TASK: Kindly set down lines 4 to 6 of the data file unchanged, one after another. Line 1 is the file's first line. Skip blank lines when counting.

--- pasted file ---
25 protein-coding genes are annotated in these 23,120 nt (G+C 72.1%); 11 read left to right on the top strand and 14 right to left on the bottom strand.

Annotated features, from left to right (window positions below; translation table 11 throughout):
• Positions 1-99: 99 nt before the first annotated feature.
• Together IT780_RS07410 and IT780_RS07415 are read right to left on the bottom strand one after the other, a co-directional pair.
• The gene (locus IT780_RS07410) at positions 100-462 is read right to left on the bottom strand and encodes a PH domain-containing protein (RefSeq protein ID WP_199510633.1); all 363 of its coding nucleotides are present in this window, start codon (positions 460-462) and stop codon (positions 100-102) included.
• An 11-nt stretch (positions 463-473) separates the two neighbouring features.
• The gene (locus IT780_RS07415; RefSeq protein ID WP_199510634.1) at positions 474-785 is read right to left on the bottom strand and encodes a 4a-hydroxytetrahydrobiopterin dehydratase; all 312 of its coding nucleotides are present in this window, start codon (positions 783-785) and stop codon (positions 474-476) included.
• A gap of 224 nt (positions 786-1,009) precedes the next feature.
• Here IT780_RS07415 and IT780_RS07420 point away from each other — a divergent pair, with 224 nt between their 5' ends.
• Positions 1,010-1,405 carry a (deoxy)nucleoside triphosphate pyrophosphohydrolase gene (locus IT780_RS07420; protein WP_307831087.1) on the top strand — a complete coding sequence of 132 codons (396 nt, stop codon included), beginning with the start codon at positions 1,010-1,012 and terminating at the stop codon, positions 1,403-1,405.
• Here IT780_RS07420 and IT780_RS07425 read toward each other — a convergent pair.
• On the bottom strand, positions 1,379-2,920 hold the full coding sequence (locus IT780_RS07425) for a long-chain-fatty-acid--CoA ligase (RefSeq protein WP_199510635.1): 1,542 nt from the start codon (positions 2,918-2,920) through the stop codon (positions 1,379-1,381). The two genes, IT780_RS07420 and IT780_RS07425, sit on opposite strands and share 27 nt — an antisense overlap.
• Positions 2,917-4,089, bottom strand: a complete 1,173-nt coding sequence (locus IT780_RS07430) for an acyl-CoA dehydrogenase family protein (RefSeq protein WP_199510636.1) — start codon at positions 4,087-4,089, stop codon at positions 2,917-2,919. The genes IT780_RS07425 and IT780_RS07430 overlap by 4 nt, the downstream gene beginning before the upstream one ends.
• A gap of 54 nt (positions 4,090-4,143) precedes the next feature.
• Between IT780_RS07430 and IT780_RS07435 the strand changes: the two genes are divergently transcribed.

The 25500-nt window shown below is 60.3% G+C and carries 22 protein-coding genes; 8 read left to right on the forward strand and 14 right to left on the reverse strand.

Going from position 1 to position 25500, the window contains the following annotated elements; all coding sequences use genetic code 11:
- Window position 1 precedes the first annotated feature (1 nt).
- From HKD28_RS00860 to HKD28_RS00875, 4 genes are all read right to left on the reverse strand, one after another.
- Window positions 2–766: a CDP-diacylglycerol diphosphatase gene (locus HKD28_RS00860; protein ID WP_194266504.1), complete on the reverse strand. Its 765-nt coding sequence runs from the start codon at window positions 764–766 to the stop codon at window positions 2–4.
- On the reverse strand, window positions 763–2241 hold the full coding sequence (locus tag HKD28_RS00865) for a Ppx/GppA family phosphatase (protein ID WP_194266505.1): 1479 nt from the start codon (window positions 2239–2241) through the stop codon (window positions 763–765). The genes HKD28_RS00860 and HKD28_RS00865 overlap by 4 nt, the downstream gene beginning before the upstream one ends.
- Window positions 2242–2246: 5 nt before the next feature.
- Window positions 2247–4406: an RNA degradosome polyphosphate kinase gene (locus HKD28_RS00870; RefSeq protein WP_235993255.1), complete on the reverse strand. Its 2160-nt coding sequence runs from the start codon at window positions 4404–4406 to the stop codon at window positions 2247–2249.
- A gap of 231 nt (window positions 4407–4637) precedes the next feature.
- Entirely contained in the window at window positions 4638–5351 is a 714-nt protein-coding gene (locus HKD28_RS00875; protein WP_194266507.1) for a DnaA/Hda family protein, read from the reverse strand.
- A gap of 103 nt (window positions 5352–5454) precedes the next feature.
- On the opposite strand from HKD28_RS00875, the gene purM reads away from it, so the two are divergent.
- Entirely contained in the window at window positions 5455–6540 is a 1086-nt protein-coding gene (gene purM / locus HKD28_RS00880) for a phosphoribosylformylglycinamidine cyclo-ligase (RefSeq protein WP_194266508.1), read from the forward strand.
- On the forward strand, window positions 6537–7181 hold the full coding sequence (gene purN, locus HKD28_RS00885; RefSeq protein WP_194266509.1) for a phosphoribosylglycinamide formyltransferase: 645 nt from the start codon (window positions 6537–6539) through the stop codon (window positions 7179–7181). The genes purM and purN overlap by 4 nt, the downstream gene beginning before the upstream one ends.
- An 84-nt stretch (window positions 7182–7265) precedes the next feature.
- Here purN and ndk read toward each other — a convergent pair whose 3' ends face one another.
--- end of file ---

• Together IT780_RS07410 and IT780_RS07415 are read right to left on the bottom strand one after the other, a co-directional pair.
• The gene (locus IT780_RS07410) at positions 100-462 is read right to left on the bottom strand and encodes a PH domain-containing protein (RefSeq protein ID WP_199510633.1); all 363 of its coding nucleotides are present in this window, start codon (positions 460-462) and stop codon (positions 100-102) included.
• An 11-nt stretch (positions 463-473) separates the two neighbouring features.